We do all the writing, and arrange the drawings (figures) for your inventions patent application. While there are no limits on the number of claims or pages that can be submitted in a patent application, the filing fee only includes up to three independent claims, and not more than twenty claims total. And, there cannot be multiple dependent claims.
Design Inventions – Writing Non-Provisional Patent Applications Only
Design patent applications are simpler (and less expensive) than a utility or plant patent application. Unlike utility patent applications, design patent applications have only one claim, very brief descriptions, and usually only six or seven figures (drawings). The writing of a specification for design patent application consists three things:
- First, one claim (for the ornamental design);
- Second, a brief description of the drawings;
- And, third a description of the nature and intended use.
Some Notes About Patent Drawings (Figures) for Design Patent Applications
During patent writing, often some figures are needed. Design patent applications should typically include the usual six orthogonal views (top, bottom, left, right, front, and back). Additionally, frequently, a seventh view of the design in perspective view is needed. Drawings and flowcharts require proper labeling and numbering for clarity of reference and completeness of disclosure in the description of the application’s specification. Drawings not prepared with patent application filing in mind may need to be edited to include proper referencing and labeling prior to filing. Moreover, these documents must be compliant with the submittal requirements of the patent office.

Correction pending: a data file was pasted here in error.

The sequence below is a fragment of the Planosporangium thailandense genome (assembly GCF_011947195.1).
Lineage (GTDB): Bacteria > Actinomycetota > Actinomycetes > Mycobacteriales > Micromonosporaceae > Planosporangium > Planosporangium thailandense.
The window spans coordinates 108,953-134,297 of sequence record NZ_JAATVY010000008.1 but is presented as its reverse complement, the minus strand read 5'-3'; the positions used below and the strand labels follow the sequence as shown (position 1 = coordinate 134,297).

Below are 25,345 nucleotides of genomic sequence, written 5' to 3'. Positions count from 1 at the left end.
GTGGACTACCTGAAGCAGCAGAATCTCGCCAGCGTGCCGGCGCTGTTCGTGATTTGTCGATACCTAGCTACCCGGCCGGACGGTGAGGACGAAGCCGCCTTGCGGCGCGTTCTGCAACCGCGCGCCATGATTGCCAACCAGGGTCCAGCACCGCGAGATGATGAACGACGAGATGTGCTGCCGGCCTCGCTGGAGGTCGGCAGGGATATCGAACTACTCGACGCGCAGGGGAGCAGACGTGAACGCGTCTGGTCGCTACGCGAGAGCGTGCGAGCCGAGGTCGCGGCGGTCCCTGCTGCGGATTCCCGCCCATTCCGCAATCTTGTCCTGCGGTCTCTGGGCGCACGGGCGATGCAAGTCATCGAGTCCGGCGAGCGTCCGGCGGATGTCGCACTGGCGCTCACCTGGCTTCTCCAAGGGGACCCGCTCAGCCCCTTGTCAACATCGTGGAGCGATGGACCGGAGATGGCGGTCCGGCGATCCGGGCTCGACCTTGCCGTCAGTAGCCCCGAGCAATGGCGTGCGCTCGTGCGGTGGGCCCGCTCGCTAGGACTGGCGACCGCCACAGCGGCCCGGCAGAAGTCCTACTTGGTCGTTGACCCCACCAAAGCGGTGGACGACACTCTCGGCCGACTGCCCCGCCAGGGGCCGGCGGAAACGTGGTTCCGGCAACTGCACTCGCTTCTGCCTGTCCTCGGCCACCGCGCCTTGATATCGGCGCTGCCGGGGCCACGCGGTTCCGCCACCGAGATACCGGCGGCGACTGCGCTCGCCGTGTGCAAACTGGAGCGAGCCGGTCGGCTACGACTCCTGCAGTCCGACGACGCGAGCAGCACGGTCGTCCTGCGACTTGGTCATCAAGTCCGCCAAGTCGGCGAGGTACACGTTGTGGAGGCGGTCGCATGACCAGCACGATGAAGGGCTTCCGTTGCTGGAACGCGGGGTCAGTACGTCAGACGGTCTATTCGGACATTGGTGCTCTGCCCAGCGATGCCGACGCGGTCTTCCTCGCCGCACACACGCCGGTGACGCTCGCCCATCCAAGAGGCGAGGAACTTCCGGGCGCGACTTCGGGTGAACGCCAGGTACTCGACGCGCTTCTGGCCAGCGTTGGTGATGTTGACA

Plant Inventions – Non-Provisional Applications Only
The written description of a plant patent application typically contains at least a description of the plant, its characteristics and habitat, as well as reference to similar plants. The required elements of a complete and proper plant patent application are the following:
- (1) Plant application transmittal form
- (2) Fee transmittal form
- (3) Application data sheet
- (4) Specification
- (5) Drawings (in duplicate)
- (6) The inventor’s oath or declaration
Inventor Tip: Once an application is submitted, you cannot add any “new matter” to it. You must file a new application or a continuation in part (CIP) if you need to add any drawings or description to support your claims after your initial filing.
Licensed Patent Application Writing Attorney Available Online
Check out our article and print or save the page to create a how to write a patent application pdf. We offer professional patent application writing by a USPTO registered patent attorney (including any needed drawings), starting at $2400.
Invention confidentiality. Invention disclosures to patent practitioners are covered by client controlled privilege.
Important Tip: When looking for patent help only a USPTO licensed patent attorney or patent agent can prosecute patents for you.